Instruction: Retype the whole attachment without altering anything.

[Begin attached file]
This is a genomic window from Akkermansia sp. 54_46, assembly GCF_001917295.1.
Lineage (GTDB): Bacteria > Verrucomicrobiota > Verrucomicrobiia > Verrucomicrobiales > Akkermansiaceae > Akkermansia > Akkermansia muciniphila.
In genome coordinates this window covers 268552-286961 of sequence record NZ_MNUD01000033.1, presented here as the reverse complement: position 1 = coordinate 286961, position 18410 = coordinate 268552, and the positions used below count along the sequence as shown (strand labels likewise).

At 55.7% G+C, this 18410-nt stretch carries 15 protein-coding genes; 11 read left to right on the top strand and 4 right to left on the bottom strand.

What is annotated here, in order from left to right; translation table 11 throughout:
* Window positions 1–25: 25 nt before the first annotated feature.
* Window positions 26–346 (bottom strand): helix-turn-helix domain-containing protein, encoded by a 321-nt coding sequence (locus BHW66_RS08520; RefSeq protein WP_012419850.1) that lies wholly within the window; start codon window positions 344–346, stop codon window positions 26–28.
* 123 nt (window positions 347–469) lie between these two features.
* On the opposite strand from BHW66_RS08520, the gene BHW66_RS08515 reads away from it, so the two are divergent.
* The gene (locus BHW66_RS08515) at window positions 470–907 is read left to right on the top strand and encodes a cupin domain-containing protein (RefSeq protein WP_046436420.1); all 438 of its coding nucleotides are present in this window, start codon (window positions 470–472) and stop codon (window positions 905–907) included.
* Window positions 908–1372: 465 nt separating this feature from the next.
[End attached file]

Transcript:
This is a genomic window from Akkermansia sp. 54_46, assembly GCF_001917295.1.
Lineage (GTDB): Bacteria > Verrucomicrobiota > Verrucomicrobiia > Verrucomicrobiales > Akkermansiaceae > Akkermansia > Akkermansia muciniphila.
In genome coordinates this window covers 268552-286961 of sequence record NZ_MNUD01000033.1, presented here as the reverse complement: position 1 = coordinate 286961, position 18410 = coordinate 268552, and the positions used below count along the sequence as shown (strand labels likewise).

At 55.7% G+C, this 18410-nt stretch carries 15 protein-coding genes; 11 read left to right on the top strand and 4 right to left on the bottom strand.

What is annotated here, in order from left to right; translation table 11 throughout:
* Window positions 1–25: 25 nt before the first annotated feature.
* Window positions 26–346 (bottom strand): helix-turn-helix domain-containing protein, encoded by a 321-nt coding sequence (locus BHW66_RS08520; RefSeq protein WP_012419850.1) that lies wholly within the window; start codon window positions 344–346, stop codon window positions 26–28.
* 123 nt (window positions 347–469) lie between these two features.
* On the opposite strand from BHW66_RS08520, the gene BHW66_RS08515 reads away from it, so the two are divergent.
* The gene (locus BHW66_RS08515) at window positions 470–907 is read left to right on the top strand and encodes a cupin domain-containing protein (RefSeq protein WP_046436420.1); all 438 of its coding nucleotides are present in this window, start codon (window positions 470–472) and stop codon (window positions 905–907) included.
* Window positions 908–1372: 465 nt separating this feature from the next.